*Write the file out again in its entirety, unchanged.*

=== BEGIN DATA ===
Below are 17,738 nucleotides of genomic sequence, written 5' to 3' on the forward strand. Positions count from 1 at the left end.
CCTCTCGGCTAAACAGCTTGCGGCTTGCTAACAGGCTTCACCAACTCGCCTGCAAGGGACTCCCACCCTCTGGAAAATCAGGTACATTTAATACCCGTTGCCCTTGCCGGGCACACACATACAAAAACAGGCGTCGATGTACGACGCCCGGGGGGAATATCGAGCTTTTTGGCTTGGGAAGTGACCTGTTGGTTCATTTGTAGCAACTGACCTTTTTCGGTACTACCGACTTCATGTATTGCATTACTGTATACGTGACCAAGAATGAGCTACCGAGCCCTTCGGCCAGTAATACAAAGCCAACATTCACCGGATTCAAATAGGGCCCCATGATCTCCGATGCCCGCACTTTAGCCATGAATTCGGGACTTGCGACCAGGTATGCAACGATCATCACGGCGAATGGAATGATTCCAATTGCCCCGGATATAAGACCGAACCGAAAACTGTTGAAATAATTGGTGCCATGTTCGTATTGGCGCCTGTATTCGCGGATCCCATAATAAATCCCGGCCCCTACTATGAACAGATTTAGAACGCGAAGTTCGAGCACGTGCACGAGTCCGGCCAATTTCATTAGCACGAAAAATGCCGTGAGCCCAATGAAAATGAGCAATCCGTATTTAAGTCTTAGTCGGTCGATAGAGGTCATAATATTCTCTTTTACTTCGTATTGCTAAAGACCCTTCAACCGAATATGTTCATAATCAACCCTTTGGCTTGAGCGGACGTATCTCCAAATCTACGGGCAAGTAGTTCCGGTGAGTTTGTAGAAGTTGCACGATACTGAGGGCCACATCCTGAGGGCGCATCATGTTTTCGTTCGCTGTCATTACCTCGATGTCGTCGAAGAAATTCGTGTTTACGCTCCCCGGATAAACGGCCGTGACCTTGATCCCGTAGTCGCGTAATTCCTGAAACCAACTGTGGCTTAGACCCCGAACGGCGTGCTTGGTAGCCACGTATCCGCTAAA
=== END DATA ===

Below are 17,738 nucleotides of genomic sequence, written 5' to 3' on the forward strand. Positions count from 1 at the left end.
CCTCTCGGCTAAACAGCTTGCGGCTTGCTAACAGGCTTCACCAACTCGCCTGCAAGGGACTCCCACCCTCTGGAAAATCAGGTACATTTAATACCCGTTGCCCTTGCCGGGCACACACATACAAAAACAGGCGTCGATGTACGACGCCCGGGGGGAATATCGAGCTTTTTGGCTTGGGAAGTGACCTGTTGGTTCATTTGTAGCAACTGACCTTTTTCGGTACTACCGACTTCATGTATTGCATTACTGTATACGTGACCAAGAATGAGCTACCGAGCCCTTCGGCCAGTAATACAAAGCCAACATTCACCGGATTCAAATAGGGCCCCATGATCTCCGATGCCCGCACTTTAGCCATGAATTCGGGACTTGCGACCAGGTATGCAACGATCATCACGGCGAATGGAATGATTCCAATTGCCCCGGATATAAGACCGAACCGAAAACTGTTGAAATAATTGGTGCCATGTTCGTATTGGCGCCTGTATTCGCGGATCCCATAATAAATCCCGGCCCCTACTATGAACAGATTTAGAACGCGAAGTTCGAGCACGTGCACGAGTCCGGCCAATTTCATTAGCACGAAAAATGCCGTGAGCCCAATGAAAATGAGCAATCCGTATTTAAGTCTTAGTCGGTCGATAGAGGTCATAATATTCTCTTTTACTTCGTATTGCTAAAGACCCTTCAACCGAATATGTTCATAATCAACCCTTTGGCTTGAGCGGACGTATCTCCAAATCTACGGGCAAGTAGTTCCGGTGAGTTTGTAGAAGTTGCACGATACTGAGGGCCACATCCTGAGGGCGCATCATGTTTTCGTTCGCTGTCATTACCTCGATGTCGTCGAAGAAATTCGTGTTTACGCTCCCCGGATAAACGGCCGTGACCTTGATCCCGTAGTCGCGTAATTCCTGAAACCAACTGTGGCTTAGACCCCGAACGGCGTGCTTGGTAGCCACGTATCCGCTAAA